According to a Free Press/WXYZ-TV poll last week, 58% of Michiganders would rather continue whining about their roads than fixing them. I don’t find this terribly surprising.
It is conventional wisdom in Michigan that the condition of our roads is among the country’s worst. I’ve read a number of different theories for why this may be. One is that we have unusually high weight limits for trucks. Another is the freeze-thaw cycle that results from our harsh winters. Another is American road construction standards, which generate cheaper bills but demand more frequent repairs. Presumably each of these factors contributes to our bumpy rides, to some extent.
What I almost never hear cited as a factor is how incredibly overbuilt Michigan is. (Credit due to Urbanophile, who has written at length about this phenomenon elsewhere in the country, and Charles Marohn, whose theory of the “growth Ponzi scheme” I’ve praised.) And by Michigan I primarily mean metro Detroit, with Genesee and Saginaw counties also shouldering significant amounts of blame. Is it any coincidence that these areas also have some of the most segregated populations, auto-centric layouts, depressed home values, and dysfunctional inner cities in the entire country? The Detroit, Flint and Saginaw metropolitan areas are the poster children for autocentric sprawl, and have reaped their just desserts for it. Among the consequences of the sprawl is that, of course, we can’t afford to pay to maintain the countless miles of asphalt laid to service it. And MDOT, unbelievably, responds to this situation by proposing expansion projects like adding lanes to I-94 in the city of Detroit. You can’t blame respondents to the Free Press poll for thinking that the last thing we need to do is throw more money at the imbeciles running our state’s transportation policy.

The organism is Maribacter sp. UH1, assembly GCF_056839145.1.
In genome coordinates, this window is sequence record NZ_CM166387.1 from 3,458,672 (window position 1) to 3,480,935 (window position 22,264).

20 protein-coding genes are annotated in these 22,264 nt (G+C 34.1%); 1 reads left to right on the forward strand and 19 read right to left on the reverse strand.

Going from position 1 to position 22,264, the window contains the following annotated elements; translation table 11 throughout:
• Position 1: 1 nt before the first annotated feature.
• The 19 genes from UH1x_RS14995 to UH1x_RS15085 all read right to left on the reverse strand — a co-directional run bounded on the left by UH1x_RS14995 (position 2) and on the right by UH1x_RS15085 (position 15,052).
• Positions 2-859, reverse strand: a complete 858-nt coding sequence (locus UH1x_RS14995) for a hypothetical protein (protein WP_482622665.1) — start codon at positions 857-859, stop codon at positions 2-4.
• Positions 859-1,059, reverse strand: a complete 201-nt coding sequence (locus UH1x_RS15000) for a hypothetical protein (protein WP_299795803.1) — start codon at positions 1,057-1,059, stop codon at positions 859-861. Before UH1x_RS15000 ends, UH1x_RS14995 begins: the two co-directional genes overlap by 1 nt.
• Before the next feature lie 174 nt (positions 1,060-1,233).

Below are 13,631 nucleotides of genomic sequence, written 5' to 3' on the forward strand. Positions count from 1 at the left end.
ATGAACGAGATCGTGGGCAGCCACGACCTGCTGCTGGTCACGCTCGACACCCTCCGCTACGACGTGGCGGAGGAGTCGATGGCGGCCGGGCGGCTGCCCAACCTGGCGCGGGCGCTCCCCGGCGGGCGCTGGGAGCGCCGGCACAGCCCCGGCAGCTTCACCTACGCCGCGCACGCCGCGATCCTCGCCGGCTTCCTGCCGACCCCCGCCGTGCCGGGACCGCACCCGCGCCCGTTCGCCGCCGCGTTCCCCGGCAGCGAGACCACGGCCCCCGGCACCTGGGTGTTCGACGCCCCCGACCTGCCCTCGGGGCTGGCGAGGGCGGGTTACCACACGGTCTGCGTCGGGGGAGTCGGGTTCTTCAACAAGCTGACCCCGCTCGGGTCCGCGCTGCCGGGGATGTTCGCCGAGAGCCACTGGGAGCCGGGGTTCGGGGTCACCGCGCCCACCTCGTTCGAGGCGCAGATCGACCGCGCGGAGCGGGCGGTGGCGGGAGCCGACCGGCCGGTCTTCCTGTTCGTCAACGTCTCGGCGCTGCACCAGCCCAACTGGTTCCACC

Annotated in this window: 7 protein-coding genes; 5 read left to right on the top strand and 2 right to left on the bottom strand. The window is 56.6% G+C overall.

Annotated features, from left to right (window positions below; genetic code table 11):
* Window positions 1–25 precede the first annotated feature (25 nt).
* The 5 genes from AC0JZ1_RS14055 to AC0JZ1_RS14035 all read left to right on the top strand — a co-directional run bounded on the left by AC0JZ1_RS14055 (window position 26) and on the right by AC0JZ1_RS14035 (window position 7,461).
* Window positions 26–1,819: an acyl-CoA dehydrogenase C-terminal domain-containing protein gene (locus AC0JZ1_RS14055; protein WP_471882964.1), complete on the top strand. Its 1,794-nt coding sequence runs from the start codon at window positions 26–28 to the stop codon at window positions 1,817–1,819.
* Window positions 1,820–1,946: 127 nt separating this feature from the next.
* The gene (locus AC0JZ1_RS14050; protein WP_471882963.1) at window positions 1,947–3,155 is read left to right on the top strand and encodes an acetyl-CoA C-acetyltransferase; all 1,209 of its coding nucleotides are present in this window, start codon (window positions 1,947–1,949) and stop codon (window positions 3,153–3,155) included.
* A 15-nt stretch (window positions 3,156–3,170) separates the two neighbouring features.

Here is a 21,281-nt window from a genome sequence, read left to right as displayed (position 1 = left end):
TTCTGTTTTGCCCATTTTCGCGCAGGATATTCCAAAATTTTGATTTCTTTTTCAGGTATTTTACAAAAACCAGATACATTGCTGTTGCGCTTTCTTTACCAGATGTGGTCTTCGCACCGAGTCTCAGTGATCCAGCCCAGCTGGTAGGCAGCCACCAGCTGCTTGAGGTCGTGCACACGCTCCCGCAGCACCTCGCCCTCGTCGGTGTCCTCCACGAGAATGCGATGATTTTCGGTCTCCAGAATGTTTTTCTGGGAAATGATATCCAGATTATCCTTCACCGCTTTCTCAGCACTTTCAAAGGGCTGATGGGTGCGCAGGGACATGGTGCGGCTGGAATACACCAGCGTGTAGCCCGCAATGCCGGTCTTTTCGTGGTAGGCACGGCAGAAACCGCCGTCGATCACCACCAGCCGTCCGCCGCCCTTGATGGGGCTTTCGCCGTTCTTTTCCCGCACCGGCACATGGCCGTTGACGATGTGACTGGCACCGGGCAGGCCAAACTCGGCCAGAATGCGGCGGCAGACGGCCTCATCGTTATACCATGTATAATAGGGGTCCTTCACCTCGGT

In the spirit of problem-solving, here’s my proposal to help solve two problems at once: our threadbare roads and our decimated industrial inner cities. Restrict all state dollars allocated toward road construction and maintenance to the oldest paved segments. Earmark the majority of road dollars toward the core streets that serviced central cities and inner suburbs before, say, World War II, giving an edge to fiscally struggling older communities across the state like Detroit, Grand Rapids, Ypsilanti, Pontiac, and Saginaw, as well as dense and walkable older communities like Plymouth, Rochester or Brighton.
This will never happen, of course, because Michiganders continue to overwhelmingly choose exurban isolation over city life, and dependency on car travel to the exclusion of any other form of transit. They will continue to do so, even as the roads they travel disintegrate to rubble and eventually, one by one, revert to gravel. They will continue to lament the potholes and the flat tires because they’d rather complain than pay a nickel more in gas taxes. Their leaders will continue to subsidize greenfield development over infill, convinced that for their particular community at least the bill will never come due.
It’s the Michigan way.
PS 2-8-12: I also want to make it clear that I think the proposal
, introduced by State Sen. Howard Walker, to scrap the state’s gas tax in favor of paying for roads with a sales tax increase is insane. The gas tax should be increased, not scrapped, and we should not be shifting the burden of paying for roads from heavy users (people who drive a lot) to light users (people who bike, walk, carpool or ride the bus). This bill idea deserves to die.